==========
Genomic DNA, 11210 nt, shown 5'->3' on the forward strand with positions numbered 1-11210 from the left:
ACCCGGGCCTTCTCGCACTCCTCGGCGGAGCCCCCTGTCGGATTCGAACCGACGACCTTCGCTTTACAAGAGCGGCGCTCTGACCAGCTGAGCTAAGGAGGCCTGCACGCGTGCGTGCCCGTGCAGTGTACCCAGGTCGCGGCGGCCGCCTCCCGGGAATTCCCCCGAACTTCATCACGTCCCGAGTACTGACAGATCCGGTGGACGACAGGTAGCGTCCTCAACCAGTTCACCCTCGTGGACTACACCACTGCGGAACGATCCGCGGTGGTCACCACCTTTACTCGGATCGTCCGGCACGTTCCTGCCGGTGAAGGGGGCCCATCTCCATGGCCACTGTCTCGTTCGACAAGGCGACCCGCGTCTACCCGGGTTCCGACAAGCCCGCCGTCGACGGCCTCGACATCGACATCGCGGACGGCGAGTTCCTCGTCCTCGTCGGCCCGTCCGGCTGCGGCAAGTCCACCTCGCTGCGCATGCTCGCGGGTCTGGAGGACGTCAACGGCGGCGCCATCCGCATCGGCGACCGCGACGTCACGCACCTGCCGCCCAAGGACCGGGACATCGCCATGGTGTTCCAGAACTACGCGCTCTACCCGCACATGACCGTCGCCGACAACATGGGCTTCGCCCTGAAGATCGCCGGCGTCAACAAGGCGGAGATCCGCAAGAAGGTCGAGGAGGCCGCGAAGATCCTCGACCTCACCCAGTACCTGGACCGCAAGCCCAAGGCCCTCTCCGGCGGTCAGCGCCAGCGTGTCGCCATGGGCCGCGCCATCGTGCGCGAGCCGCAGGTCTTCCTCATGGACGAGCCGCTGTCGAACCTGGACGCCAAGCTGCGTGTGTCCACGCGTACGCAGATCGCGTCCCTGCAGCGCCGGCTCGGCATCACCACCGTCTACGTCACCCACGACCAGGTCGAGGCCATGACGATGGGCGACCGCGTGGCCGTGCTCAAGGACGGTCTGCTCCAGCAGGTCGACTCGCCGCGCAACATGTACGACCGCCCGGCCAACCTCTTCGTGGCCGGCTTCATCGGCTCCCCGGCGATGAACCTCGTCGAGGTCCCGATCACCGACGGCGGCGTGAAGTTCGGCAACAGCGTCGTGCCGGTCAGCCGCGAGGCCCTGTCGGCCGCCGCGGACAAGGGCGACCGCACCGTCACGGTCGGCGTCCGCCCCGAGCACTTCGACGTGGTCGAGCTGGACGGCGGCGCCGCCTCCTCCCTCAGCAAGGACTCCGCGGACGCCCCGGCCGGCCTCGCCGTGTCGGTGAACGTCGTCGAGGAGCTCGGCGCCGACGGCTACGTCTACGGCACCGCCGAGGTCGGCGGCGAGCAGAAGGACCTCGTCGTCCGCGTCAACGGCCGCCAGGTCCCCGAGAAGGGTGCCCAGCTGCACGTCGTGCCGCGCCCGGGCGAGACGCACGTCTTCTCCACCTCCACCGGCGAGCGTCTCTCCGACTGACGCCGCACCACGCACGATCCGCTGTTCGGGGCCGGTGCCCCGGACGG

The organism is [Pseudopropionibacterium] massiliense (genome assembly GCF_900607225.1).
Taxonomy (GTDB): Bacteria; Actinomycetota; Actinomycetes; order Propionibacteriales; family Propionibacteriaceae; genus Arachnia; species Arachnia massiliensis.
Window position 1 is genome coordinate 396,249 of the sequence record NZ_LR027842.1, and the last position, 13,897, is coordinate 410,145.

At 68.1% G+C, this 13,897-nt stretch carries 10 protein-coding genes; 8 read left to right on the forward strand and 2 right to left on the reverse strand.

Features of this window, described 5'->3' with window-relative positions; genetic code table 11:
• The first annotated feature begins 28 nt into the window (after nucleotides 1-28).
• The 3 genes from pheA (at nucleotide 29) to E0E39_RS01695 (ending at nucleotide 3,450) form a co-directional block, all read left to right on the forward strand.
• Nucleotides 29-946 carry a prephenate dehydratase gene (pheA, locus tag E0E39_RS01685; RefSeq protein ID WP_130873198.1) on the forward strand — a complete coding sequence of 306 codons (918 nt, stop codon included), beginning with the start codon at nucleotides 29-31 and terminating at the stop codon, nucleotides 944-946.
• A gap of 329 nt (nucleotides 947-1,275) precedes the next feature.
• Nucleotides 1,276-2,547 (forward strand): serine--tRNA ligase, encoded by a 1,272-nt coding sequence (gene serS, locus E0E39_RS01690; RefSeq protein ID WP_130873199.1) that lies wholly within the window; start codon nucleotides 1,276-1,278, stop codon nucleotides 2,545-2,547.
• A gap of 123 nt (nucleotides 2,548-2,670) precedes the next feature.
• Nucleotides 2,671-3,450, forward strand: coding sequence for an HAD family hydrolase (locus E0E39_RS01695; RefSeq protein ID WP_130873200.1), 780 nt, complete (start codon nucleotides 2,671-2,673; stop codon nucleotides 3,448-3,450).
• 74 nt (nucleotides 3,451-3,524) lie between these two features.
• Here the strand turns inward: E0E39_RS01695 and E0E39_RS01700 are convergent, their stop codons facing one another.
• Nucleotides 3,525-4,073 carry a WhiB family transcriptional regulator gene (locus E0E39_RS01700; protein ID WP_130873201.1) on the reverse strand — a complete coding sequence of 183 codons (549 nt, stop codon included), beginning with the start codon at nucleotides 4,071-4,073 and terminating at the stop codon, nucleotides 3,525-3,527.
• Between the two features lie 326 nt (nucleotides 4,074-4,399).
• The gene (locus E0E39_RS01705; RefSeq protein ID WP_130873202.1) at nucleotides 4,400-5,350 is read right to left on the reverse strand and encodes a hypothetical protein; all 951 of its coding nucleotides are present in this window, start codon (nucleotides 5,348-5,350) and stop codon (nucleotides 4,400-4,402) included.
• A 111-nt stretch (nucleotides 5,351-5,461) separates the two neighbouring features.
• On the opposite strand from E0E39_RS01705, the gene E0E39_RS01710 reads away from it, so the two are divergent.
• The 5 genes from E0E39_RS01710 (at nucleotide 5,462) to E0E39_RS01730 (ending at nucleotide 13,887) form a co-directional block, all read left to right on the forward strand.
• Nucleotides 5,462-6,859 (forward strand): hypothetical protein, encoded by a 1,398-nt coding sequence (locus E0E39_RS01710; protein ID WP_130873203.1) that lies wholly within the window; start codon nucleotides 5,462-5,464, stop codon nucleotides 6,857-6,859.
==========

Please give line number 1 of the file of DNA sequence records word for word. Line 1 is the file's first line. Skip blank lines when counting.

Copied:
Genomic DNA, 11210 nt, shown 5'->3' on the forward strand with positions numbered 1-11210 from the left: